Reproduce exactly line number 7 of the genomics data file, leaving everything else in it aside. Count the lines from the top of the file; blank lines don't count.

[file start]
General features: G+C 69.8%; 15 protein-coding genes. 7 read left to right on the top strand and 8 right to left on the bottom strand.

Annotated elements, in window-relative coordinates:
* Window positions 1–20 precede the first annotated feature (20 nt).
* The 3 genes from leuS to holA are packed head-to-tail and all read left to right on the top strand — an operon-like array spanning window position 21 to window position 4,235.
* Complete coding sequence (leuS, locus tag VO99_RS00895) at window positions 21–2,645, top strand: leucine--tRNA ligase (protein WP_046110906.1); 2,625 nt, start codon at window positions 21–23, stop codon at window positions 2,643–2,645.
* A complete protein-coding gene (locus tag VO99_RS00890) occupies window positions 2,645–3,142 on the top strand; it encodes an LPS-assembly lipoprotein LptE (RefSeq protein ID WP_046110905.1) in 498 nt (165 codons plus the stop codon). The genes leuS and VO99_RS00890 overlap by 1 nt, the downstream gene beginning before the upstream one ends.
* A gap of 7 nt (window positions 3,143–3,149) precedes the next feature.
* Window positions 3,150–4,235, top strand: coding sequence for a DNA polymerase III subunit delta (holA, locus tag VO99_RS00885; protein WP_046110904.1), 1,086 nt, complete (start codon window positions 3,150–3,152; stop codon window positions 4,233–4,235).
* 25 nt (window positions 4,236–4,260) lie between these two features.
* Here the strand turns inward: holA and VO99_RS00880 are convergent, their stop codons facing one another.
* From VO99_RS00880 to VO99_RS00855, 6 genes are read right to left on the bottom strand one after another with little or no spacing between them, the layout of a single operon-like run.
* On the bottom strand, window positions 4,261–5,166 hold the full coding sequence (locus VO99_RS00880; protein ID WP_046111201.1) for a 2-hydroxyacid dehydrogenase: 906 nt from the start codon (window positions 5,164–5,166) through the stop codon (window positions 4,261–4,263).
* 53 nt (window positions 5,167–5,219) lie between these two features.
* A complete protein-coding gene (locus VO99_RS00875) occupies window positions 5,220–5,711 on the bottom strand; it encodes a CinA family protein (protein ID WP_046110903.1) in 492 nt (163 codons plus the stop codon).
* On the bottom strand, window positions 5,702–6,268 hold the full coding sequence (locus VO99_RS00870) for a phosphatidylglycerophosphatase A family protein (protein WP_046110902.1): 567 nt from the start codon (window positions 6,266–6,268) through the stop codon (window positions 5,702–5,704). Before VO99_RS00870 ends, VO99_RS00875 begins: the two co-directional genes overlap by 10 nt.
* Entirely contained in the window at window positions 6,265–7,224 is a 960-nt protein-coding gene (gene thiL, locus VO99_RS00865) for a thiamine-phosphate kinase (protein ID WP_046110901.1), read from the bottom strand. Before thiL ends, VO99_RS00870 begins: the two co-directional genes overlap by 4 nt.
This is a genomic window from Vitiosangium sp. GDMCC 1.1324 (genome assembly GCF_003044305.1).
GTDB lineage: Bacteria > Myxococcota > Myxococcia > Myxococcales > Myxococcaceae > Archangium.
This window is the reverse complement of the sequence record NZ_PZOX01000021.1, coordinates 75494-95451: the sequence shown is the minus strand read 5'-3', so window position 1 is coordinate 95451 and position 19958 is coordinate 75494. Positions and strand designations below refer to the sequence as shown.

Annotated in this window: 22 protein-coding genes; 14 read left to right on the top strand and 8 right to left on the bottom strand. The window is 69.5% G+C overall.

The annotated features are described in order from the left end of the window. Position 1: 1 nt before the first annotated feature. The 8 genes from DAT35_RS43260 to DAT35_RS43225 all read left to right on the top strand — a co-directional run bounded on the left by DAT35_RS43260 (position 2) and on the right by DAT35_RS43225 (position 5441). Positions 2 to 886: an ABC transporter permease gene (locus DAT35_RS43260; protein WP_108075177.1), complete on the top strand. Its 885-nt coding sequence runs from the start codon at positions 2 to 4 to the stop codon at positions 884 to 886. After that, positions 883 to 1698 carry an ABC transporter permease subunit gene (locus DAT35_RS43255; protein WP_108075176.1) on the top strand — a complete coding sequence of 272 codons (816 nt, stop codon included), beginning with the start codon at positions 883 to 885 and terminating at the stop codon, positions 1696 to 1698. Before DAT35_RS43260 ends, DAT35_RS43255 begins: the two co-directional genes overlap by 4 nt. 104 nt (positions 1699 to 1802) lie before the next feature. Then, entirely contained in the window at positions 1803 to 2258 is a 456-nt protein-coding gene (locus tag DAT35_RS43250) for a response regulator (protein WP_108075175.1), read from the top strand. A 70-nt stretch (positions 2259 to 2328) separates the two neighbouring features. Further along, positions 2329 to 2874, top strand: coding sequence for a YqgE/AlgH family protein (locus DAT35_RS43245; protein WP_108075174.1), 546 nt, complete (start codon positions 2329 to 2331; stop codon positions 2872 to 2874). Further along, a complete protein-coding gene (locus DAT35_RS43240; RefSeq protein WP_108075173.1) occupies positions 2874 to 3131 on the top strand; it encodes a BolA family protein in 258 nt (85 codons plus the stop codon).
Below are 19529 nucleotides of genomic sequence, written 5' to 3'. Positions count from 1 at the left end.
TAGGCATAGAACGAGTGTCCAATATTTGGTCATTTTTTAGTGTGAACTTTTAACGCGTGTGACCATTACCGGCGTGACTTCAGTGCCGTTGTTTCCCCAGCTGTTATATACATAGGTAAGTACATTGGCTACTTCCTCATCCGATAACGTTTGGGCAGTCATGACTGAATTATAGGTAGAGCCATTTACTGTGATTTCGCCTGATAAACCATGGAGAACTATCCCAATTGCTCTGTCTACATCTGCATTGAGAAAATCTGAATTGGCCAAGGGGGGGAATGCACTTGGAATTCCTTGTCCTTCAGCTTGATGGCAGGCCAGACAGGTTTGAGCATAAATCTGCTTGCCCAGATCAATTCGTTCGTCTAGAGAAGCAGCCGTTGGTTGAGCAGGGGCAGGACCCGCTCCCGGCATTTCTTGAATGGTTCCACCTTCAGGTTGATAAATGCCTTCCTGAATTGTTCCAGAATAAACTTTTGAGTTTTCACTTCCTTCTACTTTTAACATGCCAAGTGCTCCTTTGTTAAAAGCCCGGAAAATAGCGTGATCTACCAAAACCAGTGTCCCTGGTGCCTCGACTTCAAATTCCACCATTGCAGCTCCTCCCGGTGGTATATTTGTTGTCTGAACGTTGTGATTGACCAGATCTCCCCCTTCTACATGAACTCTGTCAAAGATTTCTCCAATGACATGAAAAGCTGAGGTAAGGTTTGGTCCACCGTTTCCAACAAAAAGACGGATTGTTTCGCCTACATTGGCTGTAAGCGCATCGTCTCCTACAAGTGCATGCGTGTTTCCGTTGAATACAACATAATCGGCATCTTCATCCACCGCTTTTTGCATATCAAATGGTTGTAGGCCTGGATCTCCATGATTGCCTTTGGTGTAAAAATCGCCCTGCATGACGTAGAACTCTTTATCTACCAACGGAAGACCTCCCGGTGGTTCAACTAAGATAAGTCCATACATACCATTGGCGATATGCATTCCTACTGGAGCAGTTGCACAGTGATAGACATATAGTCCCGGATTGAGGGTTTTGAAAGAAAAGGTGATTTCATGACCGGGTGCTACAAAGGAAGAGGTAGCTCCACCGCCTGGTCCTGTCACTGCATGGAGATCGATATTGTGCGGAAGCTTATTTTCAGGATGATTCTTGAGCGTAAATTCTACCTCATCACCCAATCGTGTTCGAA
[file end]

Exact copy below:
* A gap of 7 nt (window positions 3,143–3,149) precedes the next feature.